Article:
Why are there so many attacks at La Réunion?
Periodically, a higher-than-normal number of encounters between sharks and humans occur in a discrete geographic area. In some cases those encounters result in bona fide attacks that cause major injuries or deaths. At ISAF, we have consulted with numerous state governments and local authorities over the past 30 years when these spikes occur. In every case we have identified specific natural or human-induced environmental disruptions or changes in patterns of human activities around water as likely contributors.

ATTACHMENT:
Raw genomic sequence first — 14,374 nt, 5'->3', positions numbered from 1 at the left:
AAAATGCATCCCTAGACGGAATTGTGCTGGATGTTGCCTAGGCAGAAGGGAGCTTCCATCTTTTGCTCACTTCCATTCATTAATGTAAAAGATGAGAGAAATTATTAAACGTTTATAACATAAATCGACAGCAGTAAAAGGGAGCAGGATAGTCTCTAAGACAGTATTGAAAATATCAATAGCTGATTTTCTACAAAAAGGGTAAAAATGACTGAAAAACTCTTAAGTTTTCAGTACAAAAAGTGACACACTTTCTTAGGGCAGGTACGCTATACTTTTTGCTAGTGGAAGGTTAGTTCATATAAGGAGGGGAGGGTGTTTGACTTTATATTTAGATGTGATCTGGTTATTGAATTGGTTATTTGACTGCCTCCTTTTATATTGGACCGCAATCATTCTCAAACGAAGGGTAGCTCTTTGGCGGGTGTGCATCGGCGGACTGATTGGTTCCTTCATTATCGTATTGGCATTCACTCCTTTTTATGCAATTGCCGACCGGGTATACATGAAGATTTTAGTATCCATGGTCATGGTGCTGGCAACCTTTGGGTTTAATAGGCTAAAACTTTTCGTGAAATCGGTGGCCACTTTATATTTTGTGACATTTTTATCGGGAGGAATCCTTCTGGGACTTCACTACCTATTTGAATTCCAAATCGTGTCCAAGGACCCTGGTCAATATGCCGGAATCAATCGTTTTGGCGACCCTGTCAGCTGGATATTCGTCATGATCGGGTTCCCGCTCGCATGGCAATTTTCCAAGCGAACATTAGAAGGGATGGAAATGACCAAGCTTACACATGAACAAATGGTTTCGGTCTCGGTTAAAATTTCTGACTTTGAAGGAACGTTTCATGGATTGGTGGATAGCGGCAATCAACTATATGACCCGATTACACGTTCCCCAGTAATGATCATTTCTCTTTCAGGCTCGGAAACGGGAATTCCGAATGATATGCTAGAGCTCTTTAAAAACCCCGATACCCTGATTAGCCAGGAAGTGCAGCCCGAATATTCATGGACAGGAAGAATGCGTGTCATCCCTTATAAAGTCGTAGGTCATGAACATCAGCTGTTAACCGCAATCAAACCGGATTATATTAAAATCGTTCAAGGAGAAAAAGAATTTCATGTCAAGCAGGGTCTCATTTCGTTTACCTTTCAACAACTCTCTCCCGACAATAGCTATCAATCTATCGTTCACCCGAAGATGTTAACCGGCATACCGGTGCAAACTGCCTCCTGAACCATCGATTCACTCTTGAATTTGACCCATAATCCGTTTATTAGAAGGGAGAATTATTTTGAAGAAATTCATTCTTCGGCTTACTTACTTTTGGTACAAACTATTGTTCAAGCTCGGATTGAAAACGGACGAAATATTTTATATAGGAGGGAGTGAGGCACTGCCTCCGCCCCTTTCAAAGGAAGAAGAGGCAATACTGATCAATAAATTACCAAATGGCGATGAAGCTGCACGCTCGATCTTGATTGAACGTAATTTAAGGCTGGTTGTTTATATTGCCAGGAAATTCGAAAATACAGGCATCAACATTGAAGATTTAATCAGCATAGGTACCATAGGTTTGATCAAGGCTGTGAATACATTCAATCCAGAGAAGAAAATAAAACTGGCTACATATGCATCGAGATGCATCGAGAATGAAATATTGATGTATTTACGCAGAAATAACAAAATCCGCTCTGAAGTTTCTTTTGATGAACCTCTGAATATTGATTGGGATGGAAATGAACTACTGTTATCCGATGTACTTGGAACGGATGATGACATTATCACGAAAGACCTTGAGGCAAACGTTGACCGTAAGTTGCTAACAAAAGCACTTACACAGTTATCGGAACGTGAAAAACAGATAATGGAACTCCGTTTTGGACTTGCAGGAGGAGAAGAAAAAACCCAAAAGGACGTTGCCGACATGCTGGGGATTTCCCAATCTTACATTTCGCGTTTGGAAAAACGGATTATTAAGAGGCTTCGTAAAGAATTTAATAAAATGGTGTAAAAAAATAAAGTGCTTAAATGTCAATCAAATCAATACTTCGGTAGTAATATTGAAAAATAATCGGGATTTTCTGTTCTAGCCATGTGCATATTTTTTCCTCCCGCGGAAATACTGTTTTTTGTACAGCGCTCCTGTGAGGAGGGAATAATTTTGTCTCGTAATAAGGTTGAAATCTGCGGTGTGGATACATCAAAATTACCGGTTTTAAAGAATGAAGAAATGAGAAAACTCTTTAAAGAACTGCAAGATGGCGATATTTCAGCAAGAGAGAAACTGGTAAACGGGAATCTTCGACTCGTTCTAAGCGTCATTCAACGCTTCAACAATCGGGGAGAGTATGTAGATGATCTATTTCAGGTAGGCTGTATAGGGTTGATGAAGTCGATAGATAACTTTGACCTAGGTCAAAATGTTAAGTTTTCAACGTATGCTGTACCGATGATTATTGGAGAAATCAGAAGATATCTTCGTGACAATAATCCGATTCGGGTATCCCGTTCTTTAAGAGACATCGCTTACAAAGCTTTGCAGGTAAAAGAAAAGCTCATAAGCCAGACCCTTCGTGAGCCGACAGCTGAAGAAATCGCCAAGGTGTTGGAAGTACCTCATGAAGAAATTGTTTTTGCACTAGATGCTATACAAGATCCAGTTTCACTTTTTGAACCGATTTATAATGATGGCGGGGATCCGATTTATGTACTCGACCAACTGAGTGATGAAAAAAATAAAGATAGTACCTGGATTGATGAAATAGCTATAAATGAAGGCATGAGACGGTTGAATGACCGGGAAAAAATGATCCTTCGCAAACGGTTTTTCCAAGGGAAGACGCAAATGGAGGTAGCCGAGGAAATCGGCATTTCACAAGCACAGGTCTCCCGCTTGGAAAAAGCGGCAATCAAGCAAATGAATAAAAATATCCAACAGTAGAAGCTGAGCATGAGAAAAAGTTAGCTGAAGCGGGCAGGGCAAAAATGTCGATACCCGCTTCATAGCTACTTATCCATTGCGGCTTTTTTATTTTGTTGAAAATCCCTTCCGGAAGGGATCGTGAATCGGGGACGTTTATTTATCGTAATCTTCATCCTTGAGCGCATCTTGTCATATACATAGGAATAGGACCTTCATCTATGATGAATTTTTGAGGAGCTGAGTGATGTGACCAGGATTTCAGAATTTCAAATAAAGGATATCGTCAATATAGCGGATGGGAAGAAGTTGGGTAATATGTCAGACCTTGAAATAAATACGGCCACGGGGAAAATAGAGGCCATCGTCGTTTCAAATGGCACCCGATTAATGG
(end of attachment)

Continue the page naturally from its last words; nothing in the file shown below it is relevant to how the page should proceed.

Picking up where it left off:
La Réunion has been on ISAF’s radar for five decades as an area with higher-than-usual per capita traumatic shark-human encounters. Over this time period the island population has doubled. There also have been noticeable habitat modifications – notably, degradation of nearshore coral reefs – which have reduced the abundance and diversity of the island’s fish communities. Since all parts of an ecosystem are inexorably linked, apex and near-apex predators are intimately affected.
Island residents are well aware that bull and tiger sharks are present and white sharks appear occasionally in La Réunion’s waters. These are the three shark species most often documented in serious shark attacks, and islanders know that the likelihood of encounters is higher in certain areas. The government banned swimming and surfing around much of the island in 2013, but surfing competitions resumed in 2015 at two beaches protected by safety nets and lookouts.